Now this is where having great writing skills really stands out the most: People tend to like catchy phrases, slogans and even when words contrast onto an image. These are all big parts of graphic design, much so because of the pioneers of the art of typography and the use of said type. While typography normally just relates to the look of the words, these days words in different type tend to convey a much better picture when using the correct set of words matched with the right font.
Slogans are arguably one of the more important things for a graphic designer to come up with. However, the majority of the time a slogan is made up it is done by the employing company. Fortunately, it is becoming much more common these days for graphic designers to be the ones who have to come up with slogans because of the relation of slogans to a company logo. Writing comes in handy here for a few reasons. Namely, the composition of a short phrase that describes the logo and the company it is conveying. Stringing together words to get a catchy yet suitable phrase that says whata company is about to the consumer. With this it makes a logo look complete and most often perfect, so much so that the logo would never have to be changed again.
Knowing what a word means can make a or break an advertisement for a product and without a good background in English and a large arsenal of vocabulary to choose from you can easily cause a whole image to be misinterpreted by the masses. As graphic designers, we have to challenge our viewers to think but not have them think to much, a need to strike a balance between clever design and clever use of a word or words is needed. <Making the viewers think is a defining directive in a graphic designer's career as it shows that you can manipulate images, where adding in any word and type of text into that image and have people think what that one word means to the image by the look of the text and the feel of the image, a cryptic example would be an image of a field with the sun clearly shining above in the sky over a children's play park. The image would then be manipulated to look gloomy and the usage of a font that looks soft and does not have many hard edges saying "Sadness". Your mind will immediately go to thinking the image is one of depressing feelings. On the flip side, if that image were to stay as it originally was before the manipulation and an upbeat font were used saying "Happiness forever", the viewer would immediately get the feeling of joy.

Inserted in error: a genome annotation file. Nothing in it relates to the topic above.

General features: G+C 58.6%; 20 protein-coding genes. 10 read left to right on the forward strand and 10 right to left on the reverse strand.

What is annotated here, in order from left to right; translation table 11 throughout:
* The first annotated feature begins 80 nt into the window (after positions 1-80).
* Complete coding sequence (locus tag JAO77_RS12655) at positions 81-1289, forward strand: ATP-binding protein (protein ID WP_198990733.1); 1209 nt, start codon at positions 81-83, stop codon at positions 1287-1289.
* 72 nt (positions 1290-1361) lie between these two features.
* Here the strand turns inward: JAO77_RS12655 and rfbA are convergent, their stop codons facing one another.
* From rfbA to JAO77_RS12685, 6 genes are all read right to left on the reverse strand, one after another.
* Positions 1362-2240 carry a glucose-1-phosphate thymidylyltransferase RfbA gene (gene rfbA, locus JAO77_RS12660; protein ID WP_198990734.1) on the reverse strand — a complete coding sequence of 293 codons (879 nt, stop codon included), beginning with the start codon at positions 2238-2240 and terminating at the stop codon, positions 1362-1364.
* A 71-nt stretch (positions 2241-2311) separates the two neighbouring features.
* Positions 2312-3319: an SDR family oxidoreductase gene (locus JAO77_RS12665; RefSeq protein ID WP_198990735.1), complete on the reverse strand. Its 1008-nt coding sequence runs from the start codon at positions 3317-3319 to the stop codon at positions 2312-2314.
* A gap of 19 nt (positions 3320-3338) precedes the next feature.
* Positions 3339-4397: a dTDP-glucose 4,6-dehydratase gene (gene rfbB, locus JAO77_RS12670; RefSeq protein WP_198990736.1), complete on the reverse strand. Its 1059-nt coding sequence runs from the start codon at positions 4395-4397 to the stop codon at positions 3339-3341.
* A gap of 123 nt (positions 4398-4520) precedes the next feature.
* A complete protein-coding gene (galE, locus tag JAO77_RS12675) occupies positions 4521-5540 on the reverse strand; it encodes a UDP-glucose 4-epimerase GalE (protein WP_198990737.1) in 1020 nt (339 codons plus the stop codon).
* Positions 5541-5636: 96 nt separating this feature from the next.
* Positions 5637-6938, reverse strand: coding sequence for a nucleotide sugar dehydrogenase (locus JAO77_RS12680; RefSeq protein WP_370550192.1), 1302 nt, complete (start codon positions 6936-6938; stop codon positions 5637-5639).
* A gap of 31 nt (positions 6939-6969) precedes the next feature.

This use of words, no matter how simple or cryptic they are, their usage in images can be used to give the viewer a feeling of many different emotions, all based on one or two words that are used in the image for advertiseing. The choice of those words are a product of good writing skills. Every image produced can be used to tell many different stories, and the stories told all depend on the line of text that is used. What message does it portray? How does it convey the message ? Is the message getting across ? These are all things to be considered in the design process. All of these considerations also come with one common thing among them, and that is the use of writing.
In the end it is clear why writing could be and is beneficial to any graphic designer, the main draw of having a good background in writing is that it is a universal tool to have at your disposal regardless of the job. You tend to garner more respect when people know you can read and write and not just slap dashing words into a smorgasbord of words. As pertaining to graphic design good writing is a defining trait to have in our already extensive arsenal of art and design.